N2 - Purpose of review: To review the current ophthalmic literature regarding the impact of modern cataract surgery on intraocular pressure (IOP). Recent findings: Many articles in the literature demonstrate a modest, long-lasting decrease in IOP following phacoemulsification and posterior chamber intraocular lens implantation in patients with primary open-angle glaucoma and ocular hypertension. The mechanism of this average pressure-lowering effect has yet to be elucidated. The IOP reductions obtained in patients with angle closure glaucoma are often more pronounced than those seen in patients with open angles. Patients with higher levels of preoperative IOP obtain greater average reductions in IOP, although this phenomenon may partially be explained by a statistical effect known as regression to the mean. Summary: Although it is well recognized that phacoemulsification may result in a modest sustained reduction in IOP, there are several limitations in the studies that have assessed the magnitude of this effect. The implications of such IOP reduction with cataract surgery on the medical and surgical algorithms for care in patients with open-angle glaucoma and coexistent cataract remain unclear. In contrast, the substantial benefits of cataract surgery in patients with acute and chronic angle-closure glaucoma have been well studied and are generally widely accepted. An improved understanding of the pathophysiological mechanisms of IOP lowering after cataract extraction may help us better predict which patients are most likely to benefit from simple cataract extraction, obviating the need for combined cataract and glaucoma surgical procedures in such circumstances.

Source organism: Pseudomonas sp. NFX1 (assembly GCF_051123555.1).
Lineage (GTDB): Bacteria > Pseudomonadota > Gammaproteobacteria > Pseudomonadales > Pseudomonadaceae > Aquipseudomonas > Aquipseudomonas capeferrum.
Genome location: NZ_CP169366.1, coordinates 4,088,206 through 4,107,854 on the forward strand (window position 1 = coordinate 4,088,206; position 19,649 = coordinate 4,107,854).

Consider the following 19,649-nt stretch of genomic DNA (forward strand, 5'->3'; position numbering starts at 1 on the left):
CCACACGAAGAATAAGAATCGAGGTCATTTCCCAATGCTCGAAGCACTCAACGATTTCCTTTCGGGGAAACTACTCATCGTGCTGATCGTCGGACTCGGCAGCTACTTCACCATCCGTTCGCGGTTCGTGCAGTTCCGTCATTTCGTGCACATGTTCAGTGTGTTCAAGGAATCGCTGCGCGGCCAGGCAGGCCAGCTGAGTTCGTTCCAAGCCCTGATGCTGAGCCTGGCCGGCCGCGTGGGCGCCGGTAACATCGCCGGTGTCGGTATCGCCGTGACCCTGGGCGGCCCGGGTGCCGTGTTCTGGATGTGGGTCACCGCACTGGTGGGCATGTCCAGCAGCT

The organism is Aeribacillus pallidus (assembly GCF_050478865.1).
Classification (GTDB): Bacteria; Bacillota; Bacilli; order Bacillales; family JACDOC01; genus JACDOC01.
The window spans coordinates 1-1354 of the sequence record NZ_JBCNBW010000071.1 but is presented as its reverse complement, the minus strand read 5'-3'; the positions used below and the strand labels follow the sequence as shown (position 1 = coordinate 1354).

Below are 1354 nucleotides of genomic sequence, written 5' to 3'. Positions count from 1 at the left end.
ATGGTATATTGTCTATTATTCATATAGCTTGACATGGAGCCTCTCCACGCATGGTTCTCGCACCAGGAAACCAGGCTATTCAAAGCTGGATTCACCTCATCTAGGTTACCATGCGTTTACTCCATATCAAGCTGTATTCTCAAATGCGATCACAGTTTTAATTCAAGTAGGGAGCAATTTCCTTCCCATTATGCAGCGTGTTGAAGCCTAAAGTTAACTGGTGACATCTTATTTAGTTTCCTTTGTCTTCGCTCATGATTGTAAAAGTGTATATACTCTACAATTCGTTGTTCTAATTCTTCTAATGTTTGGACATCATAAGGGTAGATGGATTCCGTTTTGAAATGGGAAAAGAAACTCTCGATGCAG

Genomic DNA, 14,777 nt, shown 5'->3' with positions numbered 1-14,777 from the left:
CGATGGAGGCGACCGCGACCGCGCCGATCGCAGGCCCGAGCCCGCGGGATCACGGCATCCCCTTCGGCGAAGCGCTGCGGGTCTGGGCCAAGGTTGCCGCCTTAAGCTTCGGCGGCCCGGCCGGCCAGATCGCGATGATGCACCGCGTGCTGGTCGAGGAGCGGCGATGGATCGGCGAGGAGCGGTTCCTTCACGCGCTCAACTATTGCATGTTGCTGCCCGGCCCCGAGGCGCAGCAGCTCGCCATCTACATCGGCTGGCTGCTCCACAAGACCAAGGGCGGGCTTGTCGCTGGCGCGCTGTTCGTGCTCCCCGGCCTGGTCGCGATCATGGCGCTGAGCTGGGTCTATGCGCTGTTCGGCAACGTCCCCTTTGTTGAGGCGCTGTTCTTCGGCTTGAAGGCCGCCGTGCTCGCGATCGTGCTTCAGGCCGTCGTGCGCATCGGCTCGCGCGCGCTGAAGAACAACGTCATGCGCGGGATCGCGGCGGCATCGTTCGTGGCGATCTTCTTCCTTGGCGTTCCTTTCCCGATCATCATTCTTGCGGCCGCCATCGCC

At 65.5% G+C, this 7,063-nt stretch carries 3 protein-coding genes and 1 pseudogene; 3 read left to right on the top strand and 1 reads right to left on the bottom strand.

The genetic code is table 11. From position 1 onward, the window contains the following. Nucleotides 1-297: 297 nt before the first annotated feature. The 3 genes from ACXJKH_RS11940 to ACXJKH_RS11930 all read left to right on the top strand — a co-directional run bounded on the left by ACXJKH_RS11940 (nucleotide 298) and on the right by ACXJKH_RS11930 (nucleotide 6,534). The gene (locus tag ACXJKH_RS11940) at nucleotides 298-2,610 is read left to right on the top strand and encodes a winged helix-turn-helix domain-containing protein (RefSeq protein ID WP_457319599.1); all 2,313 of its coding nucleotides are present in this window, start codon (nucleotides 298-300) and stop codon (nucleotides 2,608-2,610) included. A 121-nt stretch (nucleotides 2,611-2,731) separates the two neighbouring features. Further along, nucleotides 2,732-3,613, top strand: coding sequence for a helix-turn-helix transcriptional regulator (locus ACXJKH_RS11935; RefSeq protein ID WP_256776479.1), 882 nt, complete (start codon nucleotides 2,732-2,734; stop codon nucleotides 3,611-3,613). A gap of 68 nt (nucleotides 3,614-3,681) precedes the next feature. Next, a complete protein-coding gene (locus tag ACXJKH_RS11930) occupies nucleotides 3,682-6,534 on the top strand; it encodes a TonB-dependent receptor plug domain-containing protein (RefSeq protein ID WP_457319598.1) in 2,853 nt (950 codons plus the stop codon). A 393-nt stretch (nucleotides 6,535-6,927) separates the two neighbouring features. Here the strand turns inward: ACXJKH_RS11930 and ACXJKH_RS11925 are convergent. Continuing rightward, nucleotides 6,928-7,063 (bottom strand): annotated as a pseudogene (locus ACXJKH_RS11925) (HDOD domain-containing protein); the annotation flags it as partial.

AB - Purpose of review: To review the current ophthalmic literature regarding the impact of modern cataract surgery on intraocular pressure (IOP). Recent findings: Many articles in the literature demonstrate a modest, long-lasting decrease in IOP following phacoemulsification and posterior chamber intraocular lens implantation in patients with primary open-angle glaucoma and ocular hypertension. The mechanism of this average pressure-lowering effect has yet to be elucidated. The IOP reductions obtained in patients with angle closure glaucoma are often more pronounced than those seen in patients with open angles. Patients with higher levels of preoperative IOP obtain greater average reductions in IOP, although this phenomenon may partially be explained by a statistical effect known as regression to the mean. Summary: Although it is well recognized that phacoemulsification may result in a modest sustained reduction in IOP, there are several limitations in the studies that have assessed the magnitude of this effect. The implications of such IOP reduction with cataract surgery on the medical and surgical algorithms for care in patients with open-angle glaucoma and coexistent cataract remain unclear. In contrast, the substantial benefits of cataract surgery in patients with acute and chronic angle-closure glaucoma have been well studied and are generally widely accepted. An improved understanding of the pathophysiological mechanisms of IOP lowering after cataract extraction may help us better predict which patients are most likely to benefit from simple cataract extraction, obviating the need for combined cataract and glaucoma surgical procedures in such circumstances.

KW - Cataract surgery

KW - Glaucoma

KW - Intraocular pressure

KW - Phacoemulsification

UR - http://www.scopus.com/inward/record.url?scp=76949108453&partnerID=8YFLogxK

UR - http://www.scopus.com/inward/citedby.url?scp=76949108453&partnerID=8YFLogxK

U2 - 10.1097/ICU.0b013e3283360ac3

DO - 10.1097/ICU.0b013e3283360ac3

M3 - Article

C2 - 20040874

AN - SCOPUS:76949108453

VL - 21

SP - 118

EP - 122

JO - Current Opinion in Ophthalmology

JF - Current Opinion in Ophthalmology

SN - 1040-8738

IS - 2

ER -